It turns out I’m not the only one ranting about salad dressings this spring. I had been collecting my thoughts for a week or so when I came across Hen Waller’s Salad Dressing Ramble from May 15; NPR’s Kitchen Window tackled the subject last month, to name two others.
Must be the nice weather.


Michelle said...

I completely agree! I've been trying to get "rid" of the dressing in my fridge for-ever, by using them up...dangerous, I know, but oh how I hate to waste food. LB argues that they'll last ages, but I say "gross" (there are some that have been in there so long that I won't touch 'em, so those are the ones that go onto his particular portion of salad). That said, we do make our own dressings in addition...that's probably why there are still so many in there...

Dagny said...

When I was growing up, the dressing went on the table. It wasn't always this way. My dad is not a huge fan of vegetables though so sometimes you end up with leftover salad. Now salad without dressing on it is fine the next day but the stuff with dressing on it? Ick.

The dressing still goes on the table at my dad's house. Now it's because due to his having high cholesterol and diabetes. If my stepmother were to toss the salad with the dressing, then she probably would not use the dressing that my dad prefers. That would mean no salad for him.

Anonymous said...

LMAO... just found your site and I love your style, dude.

One thing I didn't see you mention is the fact that salad dressing is the bane of dieters everywhere. People think "Hey, I'm eating a salad, that's healthy." and then they dump half a cup of thousand island dressing on it and turn that healthy salad into a 1,000 calorie bomb. 8-0


Anonymous said...

Giggling over gargle and arugula. This is a great rant!! I had completely forgotten about that salad dressing jar with the measurements. Wow.

I do have a confession: about once a year I have a craving for ranch dressing; I will buy the teeniest bottle of the "original" Hidden Valley. It's a nasty thing to admit, I agree, but true it is.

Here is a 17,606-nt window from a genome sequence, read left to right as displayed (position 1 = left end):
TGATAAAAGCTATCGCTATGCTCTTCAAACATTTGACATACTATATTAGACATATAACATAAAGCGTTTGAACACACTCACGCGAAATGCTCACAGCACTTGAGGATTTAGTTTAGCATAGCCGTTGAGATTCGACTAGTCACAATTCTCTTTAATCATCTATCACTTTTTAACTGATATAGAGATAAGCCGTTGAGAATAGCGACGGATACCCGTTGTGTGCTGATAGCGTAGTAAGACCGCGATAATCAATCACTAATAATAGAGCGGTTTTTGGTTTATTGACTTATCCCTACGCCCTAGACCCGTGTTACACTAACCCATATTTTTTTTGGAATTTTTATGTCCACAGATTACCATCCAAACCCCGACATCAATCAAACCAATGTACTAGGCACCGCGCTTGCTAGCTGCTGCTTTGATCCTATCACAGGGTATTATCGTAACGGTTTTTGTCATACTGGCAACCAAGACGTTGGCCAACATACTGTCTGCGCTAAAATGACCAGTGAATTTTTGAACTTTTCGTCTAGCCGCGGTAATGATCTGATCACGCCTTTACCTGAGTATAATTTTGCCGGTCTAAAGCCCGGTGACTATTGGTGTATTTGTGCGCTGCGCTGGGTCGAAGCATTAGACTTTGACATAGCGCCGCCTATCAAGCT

MizD said...

I'm afraid I'm all for the bottles on the table, otherwise there's a 50/50 chance someone serves me salad with dairy dressing, and then I'm SOL on salad. :-(***

(At least I make a point of seeking out bottles sans HFCS, but hey, I'm lazy. I'm lucky if I have time to get out the salad spinner, much less make a dressing. And Chopper? Salad? Heh. I'm still trying to convince him that spaghetti sauce isn't a vegetable.)

cookiecrumb said...

All right, exceptions will be made for health considerations. Dagny's dad and Mrs D are excused for having their own personal bottles of dressing. But do the bottles have to go on the table? :D
(By the way, I'm not quite as nutty about this as I'm coming across. I have nothing against a bottle of soy sauce on the table, for instance. I'm just having fun with this strange American habit.)
Oh, and Kudzu? I've been known to insist on going to a certain salad bar almost entirely for their vats of industrial dressings, which I mix with abandon on my plate... Sometimes you gotta have that mouth-twang you could never mix up at home.
Hey, Vic: Thanks! Yeah. Or they'll say "Dressing on the side, please" as if they're only going to use half of it... Not! Heh.
Mrs D: I know, you're really swamped with work. If you do eat salads at home, maybe you could find 20 minutes to mix up a big batch of something tasty, and you'd have it in the fridge for probably as long as you keep the commercial stuff. Just saying. (Don't put any Parmesan in there! Spaghetti sauce IS a vegetable!)

MizD said...

Thinking on this further: Y'know, it may not even be the time so much as the sad fact that anything without a commercial label gets hopelessly lost within our tiny and over-crowded fridge. If I can invent a reasonable labelling system and a way to organize leftovers, then salad dressing ingredients and I will talk.

Meantime. Bottles on the table. Hell, everything else ends up on the table. The day's junk mail, yesterday's snack dishes, the car keys, Chopper's baseball cap, the cat...

Ilva said...

Interesting to read, here in Italy there are no bottles at all but in Sweden there are. It seems so to me at least, I'm slightly out of touch though but when i read Swedish food blogs, the names of bottles dressings do pop up. I like it the Italian way, growing up with a father who had a thing about making the perfect dressing, fresh for every salad! And then one had to toss the salad in the right way as well...puh